Seattle currently has four TEs on the roster: Zach Miller, Cameron Morrah, Anthony McCoy, and John Nalbone. Since they've worked out Jacob Tamme and Visanthe Shiancoe recently, I suspect they'd like to upgrade the position, but I don't think a sixth-round H-back is going to do the trick.
Ellison (6'5", 251) is a solid blocker and good route runner with good hands. And that's about it. He has average explosiveness, average speed, and average leaping ability. He would come in either fourth or fifth on the depth chart, depending on how the Seahawks rate Nalbone (who Pete mentioned specifically by name in his postseason presser).
Drafting Coby Fleener in the second round would surprise me a bit, but it would make sense. This pick just doesn't make any sense to me at all.
Ryan Miller is the guy on the left.
DraftTek lists Miller as a guard since that was his primary position in college, but given his size and athletic profile, he'll likely end up at tackle in the NFL. He's huge, at 6'7" and 321 pounds, but he's pretty nimble for a big boy. If he can demonstrate an ability to handle the edge rush adequately, he could land a job as a starting right tackle.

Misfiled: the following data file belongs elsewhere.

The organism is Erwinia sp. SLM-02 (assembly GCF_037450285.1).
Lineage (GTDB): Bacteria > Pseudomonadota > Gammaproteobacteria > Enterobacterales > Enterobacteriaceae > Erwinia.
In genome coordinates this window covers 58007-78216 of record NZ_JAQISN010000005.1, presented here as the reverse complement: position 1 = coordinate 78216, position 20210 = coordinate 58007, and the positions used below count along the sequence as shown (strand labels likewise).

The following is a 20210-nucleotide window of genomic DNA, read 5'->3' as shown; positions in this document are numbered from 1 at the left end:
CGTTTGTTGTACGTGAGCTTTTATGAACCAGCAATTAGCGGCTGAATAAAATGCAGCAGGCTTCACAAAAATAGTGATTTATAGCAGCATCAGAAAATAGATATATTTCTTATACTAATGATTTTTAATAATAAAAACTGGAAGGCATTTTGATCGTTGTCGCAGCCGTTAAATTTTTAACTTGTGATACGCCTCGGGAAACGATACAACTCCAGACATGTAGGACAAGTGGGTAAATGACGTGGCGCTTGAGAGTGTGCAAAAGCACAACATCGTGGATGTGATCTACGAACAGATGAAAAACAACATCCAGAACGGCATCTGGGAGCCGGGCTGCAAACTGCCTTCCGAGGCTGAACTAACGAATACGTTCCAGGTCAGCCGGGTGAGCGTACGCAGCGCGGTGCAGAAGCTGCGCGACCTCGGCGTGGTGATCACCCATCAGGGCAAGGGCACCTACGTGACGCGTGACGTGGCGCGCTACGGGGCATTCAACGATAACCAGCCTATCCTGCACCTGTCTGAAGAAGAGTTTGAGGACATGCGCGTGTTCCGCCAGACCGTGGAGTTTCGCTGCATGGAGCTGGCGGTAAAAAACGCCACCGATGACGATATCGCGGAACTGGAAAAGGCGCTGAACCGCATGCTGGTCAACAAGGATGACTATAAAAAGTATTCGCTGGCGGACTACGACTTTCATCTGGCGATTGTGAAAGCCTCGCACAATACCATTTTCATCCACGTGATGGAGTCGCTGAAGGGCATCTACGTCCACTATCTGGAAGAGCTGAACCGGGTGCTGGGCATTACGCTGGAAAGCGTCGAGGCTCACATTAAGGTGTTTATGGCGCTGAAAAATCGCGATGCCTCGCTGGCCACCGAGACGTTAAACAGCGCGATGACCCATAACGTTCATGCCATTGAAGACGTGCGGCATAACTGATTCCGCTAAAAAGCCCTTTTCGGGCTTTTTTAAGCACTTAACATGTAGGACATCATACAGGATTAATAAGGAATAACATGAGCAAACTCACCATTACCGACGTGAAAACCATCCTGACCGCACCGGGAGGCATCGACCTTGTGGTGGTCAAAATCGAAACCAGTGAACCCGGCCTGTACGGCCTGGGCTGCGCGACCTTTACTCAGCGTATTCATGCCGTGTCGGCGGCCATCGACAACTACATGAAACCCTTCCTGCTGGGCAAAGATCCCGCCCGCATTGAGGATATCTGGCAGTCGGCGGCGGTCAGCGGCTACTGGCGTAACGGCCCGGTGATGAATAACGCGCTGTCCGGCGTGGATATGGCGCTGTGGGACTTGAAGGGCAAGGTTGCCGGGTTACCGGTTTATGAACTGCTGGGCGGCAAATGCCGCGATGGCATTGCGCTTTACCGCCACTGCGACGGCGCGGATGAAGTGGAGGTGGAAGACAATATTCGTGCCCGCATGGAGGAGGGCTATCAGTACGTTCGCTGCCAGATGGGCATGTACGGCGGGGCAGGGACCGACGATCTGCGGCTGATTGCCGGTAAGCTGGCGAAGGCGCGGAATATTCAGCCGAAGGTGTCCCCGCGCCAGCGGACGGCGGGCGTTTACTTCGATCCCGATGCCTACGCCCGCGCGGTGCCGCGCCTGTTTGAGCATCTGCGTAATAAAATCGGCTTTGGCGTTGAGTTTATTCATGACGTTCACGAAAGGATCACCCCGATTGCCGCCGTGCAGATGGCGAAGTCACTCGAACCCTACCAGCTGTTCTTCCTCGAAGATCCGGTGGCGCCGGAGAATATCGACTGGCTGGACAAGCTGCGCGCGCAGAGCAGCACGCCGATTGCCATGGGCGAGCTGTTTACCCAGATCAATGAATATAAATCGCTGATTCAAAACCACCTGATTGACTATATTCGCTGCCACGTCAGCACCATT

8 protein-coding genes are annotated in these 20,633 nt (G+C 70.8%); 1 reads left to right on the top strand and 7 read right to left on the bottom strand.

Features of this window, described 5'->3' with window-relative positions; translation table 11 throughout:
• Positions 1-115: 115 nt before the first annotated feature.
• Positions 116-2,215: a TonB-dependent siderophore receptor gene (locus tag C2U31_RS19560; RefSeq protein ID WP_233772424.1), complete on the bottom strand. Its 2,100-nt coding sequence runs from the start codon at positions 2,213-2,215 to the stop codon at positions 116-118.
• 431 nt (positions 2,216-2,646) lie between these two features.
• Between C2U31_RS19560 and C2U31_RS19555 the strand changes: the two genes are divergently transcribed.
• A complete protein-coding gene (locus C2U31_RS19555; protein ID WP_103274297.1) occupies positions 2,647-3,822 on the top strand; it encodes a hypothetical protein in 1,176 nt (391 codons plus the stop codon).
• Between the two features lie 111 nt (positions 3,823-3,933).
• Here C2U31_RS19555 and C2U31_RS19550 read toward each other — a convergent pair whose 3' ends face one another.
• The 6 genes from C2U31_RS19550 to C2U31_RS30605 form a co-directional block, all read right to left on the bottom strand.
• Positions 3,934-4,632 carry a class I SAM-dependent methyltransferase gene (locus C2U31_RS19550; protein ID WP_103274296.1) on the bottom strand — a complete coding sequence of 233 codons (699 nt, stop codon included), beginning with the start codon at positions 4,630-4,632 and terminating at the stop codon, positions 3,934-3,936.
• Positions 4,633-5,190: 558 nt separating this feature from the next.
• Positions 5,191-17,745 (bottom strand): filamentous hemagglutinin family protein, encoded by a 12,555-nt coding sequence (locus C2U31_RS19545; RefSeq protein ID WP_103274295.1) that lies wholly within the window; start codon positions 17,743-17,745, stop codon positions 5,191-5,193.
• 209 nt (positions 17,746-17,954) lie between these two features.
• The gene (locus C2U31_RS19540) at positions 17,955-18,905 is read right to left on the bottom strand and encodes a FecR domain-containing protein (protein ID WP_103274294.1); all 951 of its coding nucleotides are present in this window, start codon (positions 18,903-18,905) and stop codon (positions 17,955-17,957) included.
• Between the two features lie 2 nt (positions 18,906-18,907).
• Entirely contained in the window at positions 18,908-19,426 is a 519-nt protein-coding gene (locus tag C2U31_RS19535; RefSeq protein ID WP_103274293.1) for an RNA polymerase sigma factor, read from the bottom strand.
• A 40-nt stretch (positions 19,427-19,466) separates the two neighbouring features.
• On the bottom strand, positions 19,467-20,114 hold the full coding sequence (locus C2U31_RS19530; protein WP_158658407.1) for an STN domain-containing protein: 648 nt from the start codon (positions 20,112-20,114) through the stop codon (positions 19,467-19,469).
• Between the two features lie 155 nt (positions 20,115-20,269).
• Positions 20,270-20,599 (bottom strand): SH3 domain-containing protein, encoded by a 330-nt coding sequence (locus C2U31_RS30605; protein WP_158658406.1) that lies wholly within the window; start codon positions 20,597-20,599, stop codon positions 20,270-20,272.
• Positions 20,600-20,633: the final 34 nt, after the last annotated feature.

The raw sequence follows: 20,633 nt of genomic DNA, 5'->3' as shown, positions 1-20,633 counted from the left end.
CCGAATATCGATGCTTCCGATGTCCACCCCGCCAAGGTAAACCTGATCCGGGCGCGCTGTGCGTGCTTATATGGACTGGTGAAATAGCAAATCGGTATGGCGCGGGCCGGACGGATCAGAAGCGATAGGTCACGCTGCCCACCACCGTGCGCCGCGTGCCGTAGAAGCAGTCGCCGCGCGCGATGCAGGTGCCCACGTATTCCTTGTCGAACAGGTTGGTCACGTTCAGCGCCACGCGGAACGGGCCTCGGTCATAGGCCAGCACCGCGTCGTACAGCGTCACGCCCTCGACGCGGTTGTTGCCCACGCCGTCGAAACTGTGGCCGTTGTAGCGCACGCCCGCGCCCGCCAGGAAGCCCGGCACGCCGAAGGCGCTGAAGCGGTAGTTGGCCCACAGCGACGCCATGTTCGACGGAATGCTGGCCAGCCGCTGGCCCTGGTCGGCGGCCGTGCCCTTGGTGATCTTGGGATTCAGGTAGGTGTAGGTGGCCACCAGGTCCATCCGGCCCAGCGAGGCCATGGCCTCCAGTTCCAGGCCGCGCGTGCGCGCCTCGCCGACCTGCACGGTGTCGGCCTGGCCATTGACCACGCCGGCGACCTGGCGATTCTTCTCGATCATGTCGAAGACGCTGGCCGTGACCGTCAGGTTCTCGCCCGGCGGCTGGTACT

He is definitely a Tom Cable type of pick. He's flexible along the line, and he's a powerful run blocker with a nasty streak. Because of his height, he struggles with leverage and can be pushed around. But he has quick feet and can generally keep defenders out of his body with his long arms.
If the Seahawks had landed at least one more solid pass rusher or linebacker, I would love this pick. As it is, taken in the context of the rest of this draft, I feel very "meh" about it. Though late-round offensive line picks are rarely sexy, this one has potential. But not in this draft.